- Crypto last week recap
- Last week, the Ethereum Name Service (ENS), and GoDaddy, joined forces to create a first-of-its-kind bridge between Web2 and Web3
- The U.S. SEC won a partial victory against Ripple, with the latter now being forced to provide sensitive financial documents
- This week, Solana got hit with a huge glitch, causing a 5-hour crash that eventually turned into a $110 $SOL price
- MicroStrategy bought another $32 million Bitcoin
- Craig Wright, the man who claims he’s Satoshi Nakamoto, has now admitted to forging several documents
Another week has gone by, presenting another opportunity to marvel at the happenings in the crypto wild west.
Last week, we had everything happen, from a recent bridge between web3 and web2 to MicroStrategy buying another truckload of Bitcoin, to a man who claims he’s Satoshi Nakamoto, admitting that he forged key documents to assume the anonymous Bitcoin creator’s identity.
We have compiled all of these stories into bite-sized sections, and without wasting further time—here’s what we have:
Ethereum Name Service Partners With Godaddy
Last week, the Ethereum Name Service (ENS), and the largest domain registrar in the world, GoDaddy, joined forces to create a service in which domain owners can link their web2 domain names to their ENS names for free and without any technical difficulties.
But why is this important?
First of all, this is one of the first bridges of its kind, between Web2 and Web3 technologies.
Secondly, if you didn’t know what the ENS does, it is simply an Etheruem-based protocol that allows users to create human-readable names for their crypto wallets and smart contracts.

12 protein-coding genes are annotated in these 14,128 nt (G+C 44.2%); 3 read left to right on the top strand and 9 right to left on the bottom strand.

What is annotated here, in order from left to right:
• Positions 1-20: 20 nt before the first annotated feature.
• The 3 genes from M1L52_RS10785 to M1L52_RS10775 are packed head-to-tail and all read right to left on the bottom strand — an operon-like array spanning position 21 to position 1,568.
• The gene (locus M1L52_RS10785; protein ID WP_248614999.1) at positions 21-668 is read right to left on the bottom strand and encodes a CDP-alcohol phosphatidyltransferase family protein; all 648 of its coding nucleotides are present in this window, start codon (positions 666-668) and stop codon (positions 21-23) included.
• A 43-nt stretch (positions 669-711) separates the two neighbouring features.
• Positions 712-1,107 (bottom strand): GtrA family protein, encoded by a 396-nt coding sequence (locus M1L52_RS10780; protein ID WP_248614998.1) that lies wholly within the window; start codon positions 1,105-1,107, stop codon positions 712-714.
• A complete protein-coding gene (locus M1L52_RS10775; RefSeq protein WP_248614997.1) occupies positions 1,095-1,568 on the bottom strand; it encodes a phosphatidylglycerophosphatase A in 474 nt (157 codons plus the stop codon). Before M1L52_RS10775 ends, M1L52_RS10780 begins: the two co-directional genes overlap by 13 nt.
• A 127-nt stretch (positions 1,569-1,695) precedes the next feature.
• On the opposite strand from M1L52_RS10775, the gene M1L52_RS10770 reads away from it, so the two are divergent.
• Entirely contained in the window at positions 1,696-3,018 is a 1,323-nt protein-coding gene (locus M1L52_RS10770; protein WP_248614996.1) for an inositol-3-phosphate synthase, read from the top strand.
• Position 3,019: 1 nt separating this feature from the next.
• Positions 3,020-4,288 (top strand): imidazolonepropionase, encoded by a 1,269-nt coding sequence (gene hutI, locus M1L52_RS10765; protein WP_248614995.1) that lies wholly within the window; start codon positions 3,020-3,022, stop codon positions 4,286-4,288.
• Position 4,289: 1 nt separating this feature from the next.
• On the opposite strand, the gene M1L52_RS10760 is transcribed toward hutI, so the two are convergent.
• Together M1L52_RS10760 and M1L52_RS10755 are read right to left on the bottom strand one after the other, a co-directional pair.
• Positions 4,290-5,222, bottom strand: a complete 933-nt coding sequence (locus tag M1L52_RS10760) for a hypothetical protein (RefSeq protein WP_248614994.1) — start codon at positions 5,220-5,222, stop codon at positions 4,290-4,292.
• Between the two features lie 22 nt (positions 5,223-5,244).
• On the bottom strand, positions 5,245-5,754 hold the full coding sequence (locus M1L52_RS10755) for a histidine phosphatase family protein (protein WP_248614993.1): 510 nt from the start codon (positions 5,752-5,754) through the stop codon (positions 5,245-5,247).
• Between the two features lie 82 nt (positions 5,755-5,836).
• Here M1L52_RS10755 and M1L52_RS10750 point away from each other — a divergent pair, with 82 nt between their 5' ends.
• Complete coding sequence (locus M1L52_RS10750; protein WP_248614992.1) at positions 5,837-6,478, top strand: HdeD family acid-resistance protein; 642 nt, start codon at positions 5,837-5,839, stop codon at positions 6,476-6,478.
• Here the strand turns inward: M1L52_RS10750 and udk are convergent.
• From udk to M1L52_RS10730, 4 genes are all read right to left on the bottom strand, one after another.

This allows users to have address names like Alice.eth instead of complicated addresses like “0x1234abcd…”
Thanks to ENS and GoDaddy’s collaboration, anyone with a domain name like myAddress.com can now also claim the matching ENS name, myAddress.eth, and connect the two.
In this way, users can access their crypto wallets (myAddress.eth) via their domain name (myAddress.com) and vice versa.
Who knew there was such a simple way to bridge Web2 and Web3?
SEC Just Won a Huge Battle Against Ripple
This week, the U.S. SEC won a partial victory in its ongoing legal battle against Ripple.
Recall that in December 2020, the SEC filed a lawsuit against Chris Larsen, the co-founder of Ripple, and its CEO, Brad Garlinghouse.
The SEC alleged that they sold XRP and made $1.3 billion from it since 2013, without first registering it as a security, and therefore broke federal securities laws.
Fast forward to 2024, and both parties are still hashing things out in court.
This week on 5 February 2024, however, Judge Sarah Netburn of the U.S. District Court for the Southern District of New York, approved the SEC’s application to force the company to submit records and information about its XRP sales.
The court now expects documents detailing the total amount that Ripple and its executives sold each month, as far back as 2013 to the present.
Furthermore, the company is also expected to provide the identities of each of the buyers, contracts and agreements regarding the sales, details of all communication between Ripple, Larsen and Garlinghouse as well as other sensitive details.
So far, judge Netburn gave Ripple 30 days to comply with the order, which means that the defendants must dance to the SEC’s tune by 7 March 2024.
Solana Crypto Network Crashed, Deleting 4% From $SOL’s Price
This week, Solana got hit with a huge glitch, when a spike in traffic caused its network to crash for about five hours.